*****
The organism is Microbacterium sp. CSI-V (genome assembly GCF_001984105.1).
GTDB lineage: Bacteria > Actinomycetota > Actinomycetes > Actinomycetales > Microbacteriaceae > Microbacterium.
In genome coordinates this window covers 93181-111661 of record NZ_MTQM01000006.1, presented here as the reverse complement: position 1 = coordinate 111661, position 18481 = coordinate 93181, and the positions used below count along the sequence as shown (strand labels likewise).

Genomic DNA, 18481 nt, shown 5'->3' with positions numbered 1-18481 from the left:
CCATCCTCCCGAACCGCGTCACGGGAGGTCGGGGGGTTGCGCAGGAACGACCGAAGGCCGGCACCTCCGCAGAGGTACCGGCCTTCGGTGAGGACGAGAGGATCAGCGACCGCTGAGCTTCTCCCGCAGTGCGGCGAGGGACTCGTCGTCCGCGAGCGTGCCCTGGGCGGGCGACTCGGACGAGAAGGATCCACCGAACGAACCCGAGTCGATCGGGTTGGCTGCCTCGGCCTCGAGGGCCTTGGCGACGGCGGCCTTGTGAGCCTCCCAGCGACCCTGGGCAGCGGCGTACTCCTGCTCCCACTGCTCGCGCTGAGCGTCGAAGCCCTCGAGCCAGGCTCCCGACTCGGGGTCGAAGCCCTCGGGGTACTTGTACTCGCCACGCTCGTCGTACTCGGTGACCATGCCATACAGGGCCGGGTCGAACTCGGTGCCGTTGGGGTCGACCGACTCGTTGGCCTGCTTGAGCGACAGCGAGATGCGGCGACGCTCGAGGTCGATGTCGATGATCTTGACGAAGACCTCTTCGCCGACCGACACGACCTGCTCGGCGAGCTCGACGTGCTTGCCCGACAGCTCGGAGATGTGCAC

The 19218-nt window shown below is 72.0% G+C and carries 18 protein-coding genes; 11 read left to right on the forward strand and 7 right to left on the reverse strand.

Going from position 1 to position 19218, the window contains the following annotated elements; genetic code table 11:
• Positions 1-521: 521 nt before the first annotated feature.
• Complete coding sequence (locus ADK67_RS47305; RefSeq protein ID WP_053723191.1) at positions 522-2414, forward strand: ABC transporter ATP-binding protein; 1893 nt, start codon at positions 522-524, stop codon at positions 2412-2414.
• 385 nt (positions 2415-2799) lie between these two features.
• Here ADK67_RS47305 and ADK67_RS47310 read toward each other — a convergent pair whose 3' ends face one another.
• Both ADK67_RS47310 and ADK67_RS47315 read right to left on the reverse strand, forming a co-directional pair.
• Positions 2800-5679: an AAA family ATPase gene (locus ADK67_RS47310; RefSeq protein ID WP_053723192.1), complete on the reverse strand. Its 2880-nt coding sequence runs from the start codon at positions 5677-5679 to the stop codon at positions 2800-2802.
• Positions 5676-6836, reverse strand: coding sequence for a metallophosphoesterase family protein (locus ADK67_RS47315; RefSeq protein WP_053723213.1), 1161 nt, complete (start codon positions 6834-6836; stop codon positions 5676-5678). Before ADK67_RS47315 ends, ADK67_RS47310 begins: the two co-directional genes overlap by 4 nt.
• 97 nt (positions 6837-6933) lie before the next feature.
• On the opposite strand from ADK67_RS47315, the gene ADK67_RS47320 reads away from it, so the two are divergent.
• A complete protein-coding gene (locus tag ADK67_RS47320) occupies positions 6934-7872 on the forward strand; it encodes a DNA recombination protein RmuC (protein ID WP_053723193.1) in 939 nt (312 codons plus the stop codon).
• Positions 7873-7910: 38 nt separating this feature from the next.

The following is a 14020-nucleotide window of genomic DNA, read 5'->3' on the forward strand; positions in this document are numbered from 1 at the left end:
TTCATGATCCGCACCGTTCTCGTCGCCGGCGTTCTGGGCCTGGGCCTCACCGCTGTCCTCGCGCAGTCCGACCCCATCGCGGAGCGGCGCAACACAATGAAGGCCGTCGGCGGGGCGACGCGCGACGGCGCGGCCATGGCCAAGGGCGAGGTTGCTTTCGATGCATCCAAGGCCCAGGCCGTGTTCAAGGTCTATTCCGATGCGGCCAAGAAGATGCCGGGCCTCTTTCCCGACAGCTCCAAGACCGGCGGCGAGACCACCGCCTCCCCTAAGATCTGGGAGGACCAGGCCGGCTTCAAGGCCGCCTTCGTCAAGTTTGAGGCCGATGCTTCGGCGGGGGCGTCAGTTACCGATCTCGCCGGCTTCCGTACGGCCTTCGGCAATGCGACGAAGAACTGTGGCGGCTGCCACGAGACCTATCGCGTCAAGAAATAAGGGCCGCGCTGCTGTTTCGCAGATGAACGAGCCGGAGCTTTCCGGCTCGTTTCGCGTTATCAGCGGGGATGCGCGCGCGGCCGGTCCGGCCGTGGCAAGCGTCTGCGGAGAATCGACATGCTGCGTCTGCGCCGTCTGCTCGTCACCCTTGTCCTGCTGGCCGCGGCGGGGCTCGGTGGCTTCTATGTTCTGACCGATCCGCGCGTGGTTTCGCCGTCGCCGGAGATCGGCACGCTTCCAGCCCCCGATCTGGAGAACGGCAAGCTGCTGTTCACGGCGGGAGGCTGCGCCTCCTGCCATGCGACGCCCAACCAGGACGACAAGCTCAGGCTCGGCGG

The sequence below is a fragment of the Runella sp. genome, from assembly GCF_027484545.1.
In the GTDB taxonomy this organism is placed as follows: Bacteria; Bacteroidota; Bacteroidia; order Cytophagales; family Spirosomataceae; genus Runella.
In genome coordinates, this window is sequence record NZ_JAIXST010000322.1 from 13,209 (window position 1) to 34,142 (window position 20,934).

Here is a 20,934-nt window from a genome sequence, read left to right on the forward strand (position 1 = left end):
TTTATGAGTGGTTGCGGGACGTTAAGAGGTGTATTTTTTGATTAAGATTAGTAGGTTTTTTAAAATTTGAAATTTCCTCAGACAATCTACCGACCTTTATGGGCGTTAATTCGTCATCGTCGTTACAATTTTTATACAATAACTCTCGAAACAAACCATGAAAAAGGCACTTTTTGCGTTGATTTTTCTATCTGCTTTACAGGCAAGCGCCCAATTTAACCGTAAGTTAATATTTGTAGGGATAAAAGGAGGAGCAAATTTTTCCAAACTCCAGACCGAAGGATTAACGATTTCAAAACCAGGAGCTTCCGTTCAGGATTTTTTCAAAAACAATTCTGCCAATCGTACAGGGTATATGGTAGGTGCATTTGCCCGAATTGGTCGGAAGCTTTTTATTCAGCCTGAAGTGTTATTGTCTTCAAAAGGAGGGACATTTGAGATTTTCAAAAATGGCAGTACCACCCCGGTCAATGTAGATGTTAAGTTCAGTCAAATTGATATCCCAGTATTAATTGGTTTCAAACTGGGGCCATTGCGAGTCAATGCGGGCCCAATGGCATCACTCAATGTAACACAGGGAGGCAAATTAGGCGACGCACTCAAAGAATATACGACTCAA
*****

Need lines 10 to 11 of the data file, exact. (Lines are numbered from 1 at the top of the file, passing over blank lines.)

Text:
• 385 nt (positions 2415-2799) lie between these two features.
• Here ADK67_RS47305 and ADK67_RS47310 read toward each other — a convergent pair whose 3' ends face one another.